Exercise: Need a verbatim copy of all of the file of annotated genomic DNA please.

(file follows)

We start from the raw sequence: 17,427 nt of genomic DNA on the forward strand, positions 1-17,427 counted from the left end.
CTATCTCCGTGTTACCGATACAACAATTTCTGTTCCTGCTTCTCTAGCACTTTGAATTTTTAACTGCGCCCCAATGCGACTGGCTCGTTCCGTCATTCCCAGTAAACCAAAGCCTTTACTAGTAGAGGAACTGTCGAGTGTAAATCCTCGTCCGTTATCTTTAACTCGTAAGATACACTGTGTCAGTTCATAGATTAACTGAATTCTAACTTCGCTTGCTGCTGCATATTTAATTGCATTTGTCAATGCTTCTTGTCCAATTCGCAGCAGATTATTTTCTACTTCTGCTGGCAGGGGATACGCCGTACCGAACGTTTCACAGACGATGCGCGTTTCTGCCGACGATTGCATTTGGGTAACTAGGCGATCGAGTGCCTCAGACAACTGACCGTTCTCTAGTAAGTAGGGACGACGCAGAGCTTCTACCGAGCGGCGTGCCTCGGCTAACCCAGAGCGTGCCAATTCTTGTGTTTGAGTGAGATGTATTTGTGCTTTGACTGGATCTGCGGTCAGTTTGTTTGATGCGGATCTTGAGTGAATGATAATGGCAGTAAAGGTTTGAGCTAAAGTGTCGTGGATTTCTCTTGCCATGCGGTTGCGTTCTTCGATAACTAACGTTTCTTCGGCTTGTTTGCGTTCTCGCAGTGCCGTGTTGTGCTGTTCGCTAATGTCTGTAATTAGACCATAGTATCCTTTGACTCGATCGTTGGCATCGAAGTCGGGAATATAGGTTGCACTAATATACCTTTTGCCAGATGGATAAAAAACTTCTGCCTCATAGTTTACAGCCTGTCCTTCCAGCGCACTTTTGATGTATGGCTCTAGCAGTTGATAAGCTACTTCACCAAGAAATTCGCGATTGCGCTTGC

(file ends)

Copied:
We start from the raw sequence: 17,427 nt of genomic DNA on the forward strand, positions 1-17,427 counted from the left end.
CTATCTCCGTGTTACCGATACAACAATTTCTGTTCCTGCTTCTCTAGCACTTTGAATTTTTAACTGCGCCCCAATGCGACTGGCTCGTTCCGTCATTCCCAGTAAACCAAAGCCTTTACTAGTAGAGGAACTGTCGAGTGTAAATCCTCGTCCGTTATCTTTAACTCGTAAGATACACTGTGTCAGTTCATAGATTAACTGAATTCTAACTTCGCTTGCTGCTGCATATTTAATTGCATTTGTCAATGCTTCTTGTCCAATTCGCAGCAGATTATTTTCTACTTCTGCTGGCAGGGGATACGCCGTACCGAACGTTTCACAGACGATGCGCGTTTCTGCCGACGATTGCATTTGGGTAACTAGGCGATCGAGTGCCTCAGACAACTGACCGTTCTCTAGTAAGTAGGGACGACGCAGAGCTTCTACCGAGCGGCGTGCCTCGGCTAACCCAGAGCGTGCCAATTCTTGTGTTTGAGTGAGATGTATTTGTGCTTTGACTGGATCTGCGGTCAGTTTGTTTGATGCGGATCTTGAGTGAATGATAATGGCAGTAAAGGTTTGAGCTAAAGTGTCGTGGATTTCTCTTGCCATGCGGTTGCGTTCTTCGATAACTAACGTTTCTTCGGCTTGTTTGCGTTCTCGCAGTGCCGTGTTGTGCTGTTCGCTAATGTCTGTAATTAGACCATAGTATCCTTTGACTCGATCGTTGGCATCGAAGTCGGGAATATAGGTTGCACTAATATACCTTTTGCCAGATGGATAAAAAACTTCTGCCTCATAGTTTACAGCCTGTCCTTCCAGCGCACTTTTGATGTATGGCTCTAGCAGTTGATAAGCTACTTCACCAAGAAATTCGCGATTGCGCTTGC